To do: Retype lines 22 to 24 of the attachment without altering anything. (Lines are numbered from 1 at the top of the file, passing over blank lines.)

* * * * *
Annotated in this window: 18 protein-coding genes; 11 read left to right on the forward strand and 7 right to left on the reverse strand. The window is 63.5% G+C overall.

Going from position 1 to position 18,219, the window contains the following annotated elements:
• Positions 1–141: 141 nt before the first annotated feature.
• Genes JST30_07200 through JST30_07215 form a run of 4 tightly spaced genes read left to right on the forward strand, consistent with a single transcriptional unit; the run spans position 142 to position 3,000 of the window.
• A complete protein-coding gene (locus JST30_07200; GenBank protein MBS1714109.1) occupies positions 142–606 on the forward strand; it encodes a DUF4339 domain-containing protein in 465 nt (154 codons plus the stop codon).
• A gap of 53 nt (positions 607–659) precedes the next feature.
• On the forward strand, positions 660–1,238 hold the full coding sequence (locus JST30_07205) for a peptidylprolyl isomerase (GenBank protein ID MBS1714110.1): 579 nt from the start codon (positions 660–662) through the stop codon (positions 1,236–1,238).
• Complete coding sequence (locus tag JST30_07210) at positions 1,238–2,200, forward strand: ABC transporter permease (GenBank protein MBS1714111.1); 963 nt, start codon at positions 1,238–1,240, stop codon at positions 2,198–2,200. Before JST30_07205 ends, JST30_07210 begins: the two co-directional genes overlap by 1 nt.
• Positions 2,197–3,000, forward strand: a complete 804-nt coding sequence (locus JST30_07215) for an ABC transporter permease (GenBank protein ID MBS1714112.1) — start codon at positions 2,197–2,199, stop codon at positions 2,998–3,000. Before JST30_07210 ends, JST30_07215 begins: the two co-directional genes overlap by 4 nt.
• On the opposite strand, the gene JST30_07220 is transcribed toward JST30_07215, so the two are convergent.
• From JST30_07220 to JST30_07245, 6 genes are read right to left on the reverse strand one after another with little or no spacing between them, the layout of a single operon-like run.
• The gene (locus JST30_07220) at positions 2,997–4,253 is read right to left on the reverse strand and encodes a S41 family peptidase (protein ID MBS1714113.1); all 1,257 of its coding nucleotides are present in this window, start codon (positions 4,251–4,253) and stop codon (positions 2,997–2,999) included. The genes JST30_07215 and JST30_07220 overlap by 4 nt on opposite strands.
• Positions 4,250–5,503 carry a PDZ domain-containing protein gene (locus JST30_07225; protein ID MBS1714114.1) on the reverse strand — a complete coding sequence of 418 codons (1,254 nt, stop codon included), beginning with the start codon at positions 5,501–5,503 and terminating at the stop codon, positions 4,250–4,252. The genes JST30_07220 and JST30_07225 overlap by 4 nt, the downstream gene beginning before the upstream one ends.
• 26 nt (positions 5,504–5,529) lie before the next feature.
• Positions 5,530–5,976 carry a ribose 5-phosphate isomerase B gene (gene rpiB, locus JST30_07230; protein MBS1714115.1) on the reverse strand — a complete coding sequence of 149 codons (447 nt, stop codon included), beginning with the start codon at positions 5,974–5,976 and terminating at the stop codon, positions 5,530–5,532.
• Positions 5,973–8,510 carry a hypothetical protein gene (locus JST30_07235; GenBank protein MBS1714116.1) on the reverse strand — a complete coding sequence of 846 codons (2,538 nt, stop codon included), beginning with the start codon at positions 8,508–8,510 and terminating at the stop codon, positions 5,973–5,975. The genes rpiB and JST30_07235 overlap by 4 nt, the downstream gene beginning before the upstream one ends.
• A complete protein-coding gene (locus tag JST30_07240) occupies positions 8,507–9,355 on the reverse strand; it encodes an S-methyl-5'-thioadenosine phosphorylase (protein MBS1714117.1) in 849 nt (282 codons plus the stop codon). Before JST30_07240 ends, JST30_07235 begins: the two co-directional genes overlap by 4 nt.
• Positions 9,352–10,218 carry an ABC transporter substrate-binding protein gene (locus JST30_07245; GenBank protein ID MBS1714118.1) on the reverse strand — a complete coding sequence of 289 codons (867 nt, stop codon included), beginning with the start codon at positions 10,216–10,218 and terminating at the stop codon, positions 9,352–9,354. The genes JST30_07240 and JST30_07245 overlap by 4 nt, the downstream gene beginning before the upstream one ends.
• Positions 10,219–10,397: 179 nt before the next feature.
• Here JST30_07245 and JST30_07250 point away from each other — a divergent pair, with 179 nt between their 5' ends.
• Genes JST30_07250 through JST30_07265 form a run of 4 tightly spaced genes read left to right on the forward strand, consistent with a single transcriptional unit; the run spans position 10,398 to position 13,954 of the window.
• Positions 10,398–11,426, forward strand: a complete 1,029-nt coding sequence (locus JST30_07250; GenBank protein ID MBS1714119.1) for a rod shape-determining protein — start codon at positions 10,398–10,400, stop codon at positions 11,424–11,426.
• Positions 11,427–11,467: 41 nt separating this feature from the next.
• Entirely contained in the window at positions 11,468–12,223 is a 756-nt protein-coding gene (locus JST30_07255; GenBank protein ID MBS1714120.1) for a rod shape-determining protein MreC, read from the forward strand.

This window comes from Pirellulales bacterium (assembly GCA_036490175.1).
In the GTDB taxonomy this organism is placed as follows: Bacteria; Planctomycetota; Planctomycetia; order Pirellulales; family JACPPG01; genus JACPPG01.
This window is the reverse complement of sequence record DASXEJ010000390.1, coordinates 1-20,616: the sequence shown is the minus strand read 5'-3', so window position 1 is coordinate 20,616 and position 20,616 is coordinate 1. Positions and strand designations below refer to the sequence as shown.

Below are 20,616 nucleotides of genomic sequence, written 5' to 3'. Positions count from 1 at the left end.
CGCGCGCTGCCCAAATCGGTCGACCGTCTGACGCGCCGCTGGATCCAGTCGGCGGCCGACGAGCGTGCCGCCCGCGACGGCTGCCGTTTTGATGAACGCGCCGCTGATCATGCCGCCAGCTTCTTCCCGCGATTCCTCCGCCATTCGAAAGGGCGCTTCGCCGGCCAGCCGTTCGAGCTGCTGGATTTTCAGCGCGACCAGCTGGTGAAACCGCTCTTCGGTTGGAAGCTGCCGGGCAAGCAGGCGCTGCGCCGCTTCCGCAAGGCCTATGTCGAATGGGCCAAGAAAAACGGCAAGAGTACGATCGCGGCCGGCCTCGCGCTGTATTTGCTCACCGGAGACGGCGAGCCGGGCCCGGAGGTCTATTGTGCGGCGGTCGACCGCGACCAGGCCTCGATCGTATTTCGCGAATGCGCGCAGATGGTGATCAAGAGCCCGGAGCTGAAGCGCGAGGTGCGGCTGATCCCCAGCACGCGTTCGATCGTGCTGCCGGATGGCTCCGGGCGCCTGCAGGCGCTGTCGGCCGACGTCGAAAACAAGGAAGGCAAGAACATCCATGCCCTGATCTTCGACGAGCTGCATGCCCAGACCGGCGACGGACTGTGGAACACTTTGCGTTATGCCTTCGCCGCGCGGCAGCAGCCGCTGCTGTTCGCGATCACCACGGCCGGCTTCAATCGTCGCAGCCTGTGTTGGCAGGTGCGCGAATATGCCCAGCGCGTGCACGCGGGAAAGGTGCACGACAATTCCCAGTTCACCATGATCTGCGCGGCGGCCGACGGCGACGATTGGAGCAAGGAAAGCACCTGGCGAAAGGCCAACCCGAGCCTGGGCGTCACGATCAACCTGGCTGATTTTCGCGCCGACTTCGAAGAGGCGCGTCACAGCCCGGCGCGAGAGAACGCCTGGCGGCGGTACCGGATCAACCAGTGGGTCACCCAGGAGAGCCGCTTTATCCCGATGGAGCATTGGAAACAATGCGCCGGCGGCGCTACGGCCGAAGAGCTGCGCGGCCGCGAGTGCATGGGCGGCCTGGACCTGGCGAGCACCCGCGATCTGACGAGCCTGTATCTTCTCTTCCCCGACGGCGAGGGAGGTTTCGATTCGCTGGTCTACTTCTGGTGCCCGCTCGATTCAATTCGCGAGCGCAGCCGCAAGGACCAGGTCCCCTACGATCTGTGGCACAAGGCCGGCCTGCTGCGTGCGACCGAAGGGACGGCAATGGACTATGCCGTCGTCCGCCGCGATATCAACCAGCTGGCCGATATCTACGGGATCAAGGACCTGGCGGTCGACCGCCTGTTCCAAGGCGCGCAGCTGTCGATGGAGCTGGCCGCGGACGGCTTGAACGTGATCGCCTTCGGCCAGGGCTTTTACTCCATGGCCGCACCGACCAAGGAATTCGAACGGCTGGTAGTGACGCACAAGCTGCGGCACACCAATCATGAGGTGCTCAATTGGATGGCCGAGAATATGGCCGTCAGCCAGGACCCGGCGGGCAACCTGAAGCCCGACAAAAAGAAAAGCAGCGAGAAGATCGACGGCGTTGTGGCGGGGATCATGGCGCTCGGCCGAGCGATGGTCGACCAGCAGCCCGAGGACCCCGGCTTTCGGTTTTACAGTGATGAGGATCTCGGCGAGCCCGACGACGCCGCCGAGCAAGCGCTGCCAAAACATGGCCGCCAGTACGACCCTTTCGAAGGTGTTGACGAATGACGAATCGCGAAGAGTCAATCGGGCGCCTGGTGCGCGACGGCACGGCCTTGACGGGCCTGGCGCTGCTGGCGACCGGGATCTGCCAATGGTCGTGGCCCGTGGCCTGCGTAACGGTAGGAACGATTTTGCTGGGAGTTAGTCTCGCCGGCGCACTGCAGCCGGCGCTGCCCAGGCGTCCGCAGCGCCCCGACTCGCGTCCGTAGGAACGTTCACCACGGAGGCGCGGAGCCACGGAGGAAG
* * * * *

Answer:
• Positions 10,398–11,426, forward strand: a complete 1,029-nt coding sequence (locus JST30_07250; GenBank protein ID MBS1714119.1) for a rod shape-determining protein — start codon at positions 10,398–10,400, stop codon at positions 11,424–11,426.
• Positions 11,427–11,467: 41 nt separating this feature from the next.
• Entirely contained in the window at positions 11,468–12,223 is a 756-nt protein-coding gene (locus JST30_07255; GenBank protein ID MBS1714120.1) for a rod shape-determining protein MreC, read from the forward strand.